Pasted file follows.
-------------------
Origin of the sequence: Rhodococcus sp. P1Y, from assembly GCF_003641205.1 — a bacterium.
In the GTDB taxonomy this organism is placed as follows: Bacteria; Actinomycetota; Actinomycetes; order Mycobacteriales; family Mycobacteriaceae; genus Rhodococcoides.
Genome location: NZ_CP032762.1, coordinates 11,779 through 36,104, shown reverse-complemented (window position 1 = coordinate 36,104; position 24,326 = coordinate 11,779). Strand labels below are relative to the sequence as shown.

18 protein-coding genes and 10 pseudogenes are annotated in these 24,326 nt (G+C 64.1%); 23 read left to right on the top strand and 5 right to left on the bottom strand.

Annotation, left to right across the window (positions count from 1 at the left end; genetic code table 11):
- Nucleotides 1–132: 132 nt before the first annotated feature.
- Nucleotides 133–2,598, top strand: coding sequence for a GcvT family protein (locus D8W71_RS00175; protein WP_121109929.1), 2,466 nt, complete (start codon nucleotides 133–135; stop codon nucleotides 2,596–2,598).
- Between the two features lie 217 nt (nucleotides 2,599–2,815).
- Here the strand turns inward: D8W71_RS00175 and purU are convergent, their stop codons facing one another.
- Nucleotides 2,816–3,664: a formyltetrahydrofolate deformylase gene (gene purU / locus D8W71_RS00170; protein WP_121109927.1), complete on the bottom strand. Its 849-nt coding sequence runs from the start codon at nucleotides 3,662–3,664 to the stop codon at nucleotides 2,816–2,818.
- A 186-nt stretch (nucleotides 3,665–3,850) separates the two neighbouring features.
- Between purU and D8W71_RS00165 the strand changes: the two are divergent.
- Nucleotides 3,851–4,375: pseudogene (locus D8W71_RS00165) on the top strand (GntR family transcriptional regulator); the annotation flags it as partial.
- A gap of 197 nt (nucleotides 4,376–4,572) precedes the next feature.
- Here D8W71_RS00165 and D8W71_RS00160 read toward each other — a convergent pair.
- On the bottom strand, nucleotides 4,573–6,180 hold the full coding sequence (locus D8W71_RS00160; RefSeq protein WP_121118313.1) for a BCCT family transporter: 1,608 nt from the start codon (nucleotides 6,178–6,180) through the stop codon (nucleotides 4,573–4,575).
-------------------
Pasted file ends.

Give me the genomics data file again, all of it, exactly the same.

Origin of the sequence: Rhodococcus sp. P1Y, from assembly GCF_003641205.1 — a bacterium.
In the GTDB taxonomy this organism is placed as follows: Bacteria; Actinomycetota; Actinomycetes; order Mycobacteriales; family Mycobacteriaceae; genus Rhodococcoides.
Genome location: NZ_CP032762.1, coordinates 11,779 through 36,104, shown reverse-complemented (window position 1 = coordinate 36,104; position 24,326 = coordinate 11,779). Strand labels below are relative to the sequence as shown.

18 protein-coding genes and 10 pseudogenes are annotated in these 24,326 nt (G+C 64.1%); 23 read left to right on the top strand and 5 right to left on the bottom strand.

Annotation, left to right across the window (positions count from 1 at the left end; genetic code table 11):
- Nucleotides 1–132: 132 nt before the first annotated feature.
- Nucleotides 133–2,598, top strand: coding sequence for a GcvT family protein (locus D8W71_RS00175; protein WP_121109929.1), 2,466 nt, complete (start codon nucleotides 133–135; stop codon nucleotides 2,596–2,598).
- Between the two features lie 217 nt (nucleotides 2,599–2,815).
- Here the strand turns inward: D8W71_RS00175 and purU are convergent, their stop codons facing one another.
- Nucleotides 2,816–3,664: a formyltetrahydrofolate deformylase gene (gene purU / locus D8W71_RS00170; protein WP_121109927.1), complete on the bottom strand. Its 849-nt coding sequence runs from the start codon at nucleotides 3,662–3,664 to the stop codon at nucleotides 2,816–2,818.
- A 186-nt stretch (nucleotides 3,665–3,850) separates the two neighbouring features.
- Between purU and D8W71_RS00165 the strand changes: the two are divergent.
- Nucleotides 3,851–4,375: pseudogene (locus D8W71_RS00165) on the top strand (GntR family transcriptional regulator); the annotation flags it as partial.
- A gap of 197 nt (nucleotides 4,376–4,572) precedes the next feature.
- Here D8W71_RS00165 and D8W71_RS00160 read toward each other — a convergent pair.
- On the bottom strand, nucleotides 4,573–6,180 hold the full coding sequence (locus D8W71_RS00160; RefSeq protein WP_121118313.1) for a BCCT family transporter: 1,608 nt from the start codon (nucleotides 6,178–6,180) through the stop codon (nucleotides 4,573–4,575).